41-2 at 36-37.) Ms. Wright agreed that she could not “provide . . . any testimony, to
be fair, as to how [the water] came to be on the floor.” (Doc. # 41-2 at 37.)
Ms. Wright did testify that she assumed the water came from the toilet, and
specifically the broken seal, because she “did not know anywhere else it would come
from,” but she also admitted that the water could have come from some unknown
source. (Doc. # 31-2 at 103.) Under the circumstances, and in light of the lack of
any specific factual observation by Ms. Wright supporting her theory that the wax
seal was broken, the absence of evidence of another source of water is not sufficient
Ms. Wright did testify that a broken wax seal at a toilet in her own home once caused a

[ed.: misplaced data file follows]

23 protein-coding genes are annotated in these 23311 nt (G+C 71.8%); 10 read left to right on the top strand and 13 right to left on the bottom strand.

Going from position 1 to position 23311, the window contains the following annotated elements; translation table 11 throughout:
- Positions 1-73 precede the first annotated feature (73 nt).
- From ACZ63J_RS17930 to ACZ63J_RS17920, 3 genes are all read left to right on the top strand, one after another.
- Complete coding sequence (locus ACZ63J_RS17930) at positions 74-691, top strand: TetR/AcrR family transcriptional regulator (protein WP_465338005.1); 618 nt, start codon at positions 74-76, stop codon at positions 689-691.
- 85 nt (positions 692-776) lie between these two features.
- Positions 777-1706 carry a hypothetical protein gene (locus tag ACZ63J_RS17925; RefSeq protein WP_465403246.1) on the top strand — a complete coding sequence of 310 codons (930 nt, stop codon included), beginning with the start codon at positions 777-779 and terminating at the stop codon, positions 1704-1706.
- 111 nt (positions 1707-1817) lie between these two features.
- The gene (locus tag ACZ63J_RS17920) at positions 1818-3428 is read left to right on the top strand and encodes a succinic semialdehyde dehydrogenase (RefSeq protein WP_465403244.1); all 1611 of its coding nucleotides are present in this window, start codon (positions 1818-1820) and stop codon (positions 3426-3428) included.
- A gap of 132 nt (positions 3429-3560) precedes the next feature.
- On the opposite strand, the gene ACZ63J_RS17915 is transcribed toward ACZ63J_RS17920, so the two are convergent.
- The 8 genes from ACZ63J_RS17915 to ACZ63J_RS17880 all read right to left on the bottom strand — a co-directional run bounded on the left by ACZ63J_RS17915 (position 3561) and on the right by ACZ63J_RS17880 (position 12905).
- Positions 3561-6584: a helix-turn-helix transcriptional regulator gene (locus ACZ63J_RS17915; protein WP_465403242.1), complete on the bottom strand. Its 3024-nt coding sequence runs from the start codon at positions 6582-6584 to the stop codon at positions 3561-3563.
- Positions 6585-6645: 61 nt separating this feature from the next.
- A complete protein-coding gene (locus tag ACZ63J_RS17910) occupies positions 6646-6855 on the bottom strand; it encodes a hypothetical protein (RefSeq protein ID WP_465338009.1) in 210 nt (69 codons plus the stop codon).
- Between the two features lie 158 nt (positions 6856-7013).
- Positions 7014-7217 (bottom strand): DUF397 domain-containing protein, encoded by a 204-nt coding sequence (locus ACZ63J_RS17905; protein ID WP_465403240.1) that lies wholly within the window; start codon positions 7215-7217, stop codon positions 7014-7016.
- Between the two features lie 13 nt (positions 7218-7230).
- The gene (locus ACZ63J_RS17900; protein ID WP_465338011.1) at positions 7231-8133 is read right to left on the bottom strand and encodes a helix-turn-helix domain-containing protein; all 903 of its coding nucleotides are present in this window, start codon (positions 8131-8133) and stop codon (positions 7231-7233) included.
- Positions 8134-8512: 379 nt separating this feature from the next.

puddle on her bathroom floor, but she did not testify to any fact about the toilet at issue in this case
(other than the mere existence of a puddle on the floor by the toilet where Plaintiff fell) to support
her inference that failure of a wax seal caused a puddle in Defendant’s restroom.
to establish that the water must have come from a broken wax seal under the toilet.
Cf. Burlington Coat Factory of Alabama, LLC, v. Butler, 156 So. 3d 963, 971-72
(Ala. Civ. App. 2014) (holding that a jury is not permitted to speculate as to the
cause of an accident, or to infer the existence of a defect in the premises based merely
on a lack of evidence to the contrary).
Near the end of Ms. Wright’s deposition, Plaintiff’s attorney showed her a
picture of the toilet in the stall where Plaintiff fell. (Doc. # 41-2 at 89.) Ms. Wright
testified, that, in the picture, it appeared that there was a rubber seal around base of
the commode and that the rubber seal was broken. 4 (Doc. # 41-2 at 89.) Ms.
Wright’s testimony about the rubber seal in the picture, even if based on personal
observation 5 of the photograph, does not support Plaintiff’s and Ms. Wright’s theory